HR Management & Compliance

California’s New Right to Reproductive Loss Leave Takes Effect on January 1

As we approach 2024, California has a new right for employees to take leave to grieve loss that is on the horizon and primed to go into effect as we enter into the new year.

Reproductive Loss Leave

Effective January 1, 2024, the state will require employers with five or more employees to provide eligible employees up to five days of leave following a reproductive loss, including failed adoption, surrogacy, or assisted reproduction. This comes one year exactly on the heels of a California law requiring employers to provide leave for employees to mourn the death of a family member.

If you have employees in California, you should prepare to comply with the new requirement and remain alert to the evolving bereavement-leave landscape.

Affected Employers and Eligible Employees

Governor Gavin Newsom signed Senate Bill (SB) 848 providing reproductive loss leave on October 11, 2023. The law will be codified at Section 12945.6 of the California Government Code, under the California Fair Employment and Housing Act (FEHA). S.B. 848 applies to employers that “employ[] five or more persons to perform services for a wage or salary” and all California public employers. On its face, it doesn’t include a geographical qualification for private employers or employees, so if you have employees who work in California, the law likely applies.

To be eligible for reproductive loss leave, an employee must have worked at least 30 days for the employer before the start of the leave. Employees must complete their leave within three months after experiencing a reproductive loss event, unless they are already on or choose to go on any other leave provided under state or federal law before or immediately after the event. In that case, the window extends until three months after the end of the other leave.

Reproductive Loss Events

S.B. 848 specifically lists and defines qualifying reproductive loss events, which are relatively broad in both scope and application to affected individuals:

  • Failed adoption, which applies to a person who would have been a parent of the adoptee;
  • Failed surrogacy, including failed embryo transfer to the surrogate, which applies to a person who would have been a parent of a child born;
  • Miscarriage by a person, by the person’s current spouse or domestic partner, or by another individual if the person would have been a parent of a child born;
  • Stillbirth resulting from a person’s pregnancy, the pregnancy of a person’s current spouse or domestic partner, or another individual, if the person would have been a parent of a child born; and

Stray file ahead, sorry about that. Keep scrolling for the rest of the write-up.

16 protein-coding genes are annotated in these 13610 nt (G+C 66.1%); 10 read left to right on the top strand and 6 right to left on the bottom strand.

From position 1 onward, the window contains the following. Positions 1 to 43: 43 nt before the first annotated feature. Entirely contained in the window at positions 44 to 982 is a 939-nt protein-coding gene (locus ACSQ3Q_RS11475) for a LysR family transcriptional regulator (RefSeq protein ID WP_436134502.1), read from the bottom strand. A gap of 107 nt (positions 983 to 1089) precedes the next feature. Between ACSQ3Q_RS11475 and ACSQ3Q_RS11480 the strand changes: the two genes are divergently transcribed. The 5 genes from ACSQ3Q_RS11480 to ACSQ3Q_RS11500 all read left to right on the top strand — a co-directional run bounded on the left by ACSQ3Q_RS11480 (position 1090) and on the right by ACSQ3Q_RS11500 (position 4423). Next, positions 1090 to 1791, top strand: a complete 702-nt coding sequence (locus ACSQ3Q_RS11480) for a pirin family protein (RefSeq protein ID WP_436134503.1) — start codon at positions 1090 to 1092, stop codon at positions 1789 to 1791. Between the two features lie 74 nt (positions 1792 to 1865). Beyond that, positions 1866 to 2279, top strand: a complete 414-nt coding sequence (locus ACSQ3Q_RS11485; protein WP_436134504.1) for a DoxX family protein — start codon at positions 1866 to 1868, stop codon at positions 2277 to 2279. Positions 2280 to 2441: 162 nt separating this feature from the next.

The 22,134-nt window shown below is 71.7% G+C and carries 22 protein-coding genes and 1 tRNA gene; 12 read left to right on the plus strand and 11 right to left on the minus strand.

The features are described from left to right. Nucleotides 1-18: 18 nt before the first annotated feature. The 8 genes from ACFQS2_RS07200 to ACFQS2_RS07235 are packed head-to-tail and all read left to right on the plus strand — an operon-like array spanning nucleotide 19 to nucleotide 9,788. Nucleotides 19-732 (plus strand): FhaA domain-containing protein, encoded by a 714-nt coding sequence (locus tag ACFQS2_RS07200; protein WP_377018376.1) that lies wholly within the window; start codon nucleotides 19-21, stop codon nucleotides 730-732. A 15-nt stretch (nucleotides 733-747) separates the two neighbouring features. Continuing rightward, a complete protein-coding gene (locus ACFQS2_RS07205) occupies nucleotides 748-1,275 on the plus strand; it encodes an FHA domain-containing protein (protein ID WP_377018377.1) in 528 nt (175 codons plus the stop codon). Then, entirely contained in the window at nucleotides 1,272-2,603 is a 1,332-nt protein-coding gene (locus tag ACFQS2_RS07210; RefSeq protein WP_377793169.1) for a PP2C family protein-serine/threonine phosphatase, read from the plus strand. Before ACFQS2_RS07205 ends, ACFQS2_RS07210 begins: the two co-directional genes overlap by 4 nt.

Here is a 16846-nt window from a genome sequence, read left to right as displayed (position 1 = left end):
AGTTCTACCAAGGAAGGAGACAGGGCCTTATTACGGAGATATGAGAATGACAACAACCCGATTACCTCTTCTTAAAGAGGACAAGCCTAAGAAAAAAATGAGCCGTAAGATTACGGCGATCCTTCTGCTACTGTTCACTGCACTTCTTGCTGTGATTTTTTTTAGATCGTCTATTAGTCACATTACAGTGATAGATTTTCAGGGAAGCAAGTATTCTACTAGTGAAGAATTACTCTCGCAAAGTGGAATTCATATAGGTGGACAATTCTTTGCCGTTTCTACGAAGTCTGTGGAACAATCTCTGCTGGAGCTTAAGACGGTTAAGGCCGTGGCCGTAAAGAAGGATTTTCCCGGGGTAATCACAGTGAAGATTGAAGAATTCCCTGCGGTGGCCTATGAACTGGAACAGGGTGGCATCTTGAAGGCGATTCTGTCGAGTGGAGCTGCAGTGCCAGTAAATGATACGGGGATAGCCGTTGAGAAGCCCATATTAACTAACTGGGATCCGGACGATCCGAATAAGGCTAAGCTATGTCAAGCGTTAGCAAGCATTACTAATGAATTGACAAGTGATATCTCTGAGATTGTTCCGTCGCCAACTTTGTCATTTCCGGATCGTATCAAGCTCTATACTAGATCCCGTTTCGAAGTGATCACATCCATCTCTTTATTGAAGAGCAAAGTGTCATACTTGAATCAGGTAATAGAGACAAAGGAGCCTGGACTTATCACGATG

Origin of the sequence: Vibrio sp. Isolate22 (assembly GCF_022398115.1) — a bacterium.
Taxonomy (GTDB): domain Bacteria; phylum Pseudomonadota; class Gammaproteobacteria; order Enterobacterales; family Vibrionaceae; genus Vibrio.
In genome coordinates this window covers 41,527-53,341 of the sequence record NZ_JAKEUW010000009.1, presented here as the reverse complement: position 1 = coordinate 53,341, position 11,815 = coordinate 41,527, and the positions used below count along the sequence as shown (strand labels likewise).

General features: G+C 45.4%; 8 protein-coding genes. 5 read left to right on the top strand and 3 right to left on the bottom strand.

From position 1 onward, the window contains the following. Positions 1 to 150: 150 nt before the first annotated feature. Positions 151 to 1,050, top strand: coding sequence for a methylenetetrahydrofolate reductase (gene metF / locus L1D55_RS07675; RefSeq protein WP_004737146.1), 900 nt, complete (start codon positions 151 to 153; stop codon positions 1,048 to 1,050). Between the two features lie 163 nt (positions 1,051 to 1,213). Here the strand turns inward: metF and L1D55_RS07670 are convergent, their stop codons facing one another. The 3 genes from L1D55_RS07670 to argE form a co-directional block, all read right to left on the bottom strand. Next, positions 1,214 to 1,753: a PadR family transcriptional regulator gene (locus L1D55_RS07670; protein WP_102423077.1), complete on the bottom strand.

• Unsuccessful assisted reproduction through artificial insemination or an embryo transfer, including gamete and embryo donation, which applies to a person, the person’s current spouse or domestic partner, or another individual, if the person would have been a parent of a child born.

If a reproductive loss event spans multiple days, it’s considered to have occurred on the final day on which some part of the event took place.


As of January 1, 2024, it will be illegal for a qualifying employer to refuse to grant an eligible employee’s request for up to five days of reproductive loss leave or to interfere with or restrain an employee’s attempt to exercise the rights provided under the new Section 12945.6.

Employers must allow the five days to be taken nonconsecutively, and employees may request leave for multiple reproductive loss events in a single year. However, employers aren’t required to grant more than 20 days of leave within a 12-month period.

Notably, S.B. 848 doesn’t require employers to affirmatively implement a reproductive loss leave policy. And it doesn’t require the leave to be paid. Rather, if an employer has an existing applicable leave policy, that policy governs the reproductive loss leave. If there is no such policy, the leave may be unpaid—although the employee may choose to use other compensated time off, such as vacation, personal, or sick leave.

Employers are prohibited from retaliating against an employee for exercising the employee’s right to leave or giving information or testimony about the employee’s or another’s leave. Employers must maintain the confidentiality of an employee requesting leave.

Practical Pointers

S.B. 848 specifically states that the right to reproductive loss leave is separate and distinct from other rights under the FEHA. Accordingly, while experience with and information about similar rights (such as the recent right to bereavement leave) likely are instructive, it will be important to remain alert to guidance, opinions, and other information issued regarding this new right to leave.

Julie Hamilton is an associate with Holland & Hart LLP’s employment and labor practice group. Julie practices out of the firm’s Boise, Idaho, office and may be reached at

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